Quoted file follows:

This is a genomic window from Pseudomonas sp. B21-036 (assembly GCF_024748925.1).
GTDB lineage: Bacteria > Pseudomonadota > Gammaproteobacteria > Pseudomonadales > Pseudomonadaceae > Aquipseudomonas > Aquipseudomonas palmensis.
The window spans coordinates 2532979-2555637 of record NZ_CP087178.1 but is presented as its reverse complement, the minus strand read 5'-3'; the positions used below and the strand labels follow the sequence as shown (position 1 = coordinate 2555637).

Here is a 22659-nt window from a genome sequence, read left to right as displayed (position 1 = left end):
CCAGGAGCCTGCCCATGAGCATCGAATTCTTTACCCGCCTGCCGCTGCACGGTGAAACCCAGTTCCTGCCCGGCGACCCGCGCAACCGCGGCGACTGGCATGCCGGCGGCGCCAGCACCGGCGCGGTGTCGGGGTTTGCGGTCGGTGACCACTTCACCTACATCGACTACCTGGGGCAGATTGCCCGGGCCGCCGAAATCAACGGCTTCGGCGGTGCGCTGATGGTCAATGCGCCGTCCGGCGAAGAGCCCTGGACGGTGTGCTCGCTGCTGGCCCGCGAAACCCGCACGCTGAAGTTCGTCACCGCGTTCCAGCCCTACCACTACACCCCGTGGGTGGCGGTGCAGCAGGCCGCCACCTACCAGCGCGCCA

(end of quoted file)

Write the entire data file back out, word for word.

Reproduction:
This is a genomic window from Pseudomonas sp. B21-036 (assembly GCF_024748925.1).
GTDB lineage: Bacteria > Pseudomonadota > Gammaproteobacteria > Pseudomonadales > Pseudomonadaceae > Aquipseudomonas > Aquipseudomonas palmensis.
The window spans coordinates 2532979-2555637 of record NZ_CP087178.1 but is presented as its reverse complement, the minus strand read 5'-3'; the positions used below and the strand labels follow the sequence as shown (position 1 = coordinate 2555637).

Here is a 22659-nt window from a genome sequence, read left to right as displayed (position 1 = left end):
CCAGGAGCCTGCCCATGAGCATCGAATTCTTTACCCGCCTGCCGCTGCACGGTGAAACCCAGTTCCTGCCCGGCGACCCGCGCAACCGCGGCGACTGGCATGCCGGCGGCGCCAGCACCGGCGCGGTGTCGGGGTTTGCGGTCGGTGACCACTTCACCTACATCGACTACCTGGGGCAGATTGCCCGGGCCGCCGAAATCAACGGCTTCGGCGGTGCGCTGATGGTCAATGCGCCGTCCGGCGAAGAGCCCTGGACGGTGTGCTCGCTGCTGGCCCGCGAAACCCGCACGCTGAAGTTCGTCACCGCGTTCCAGCCCTACCACTACACCCCGTGGGTGGCGGTGCAGCAGGCCGCCACCTACCAGCGCGCCA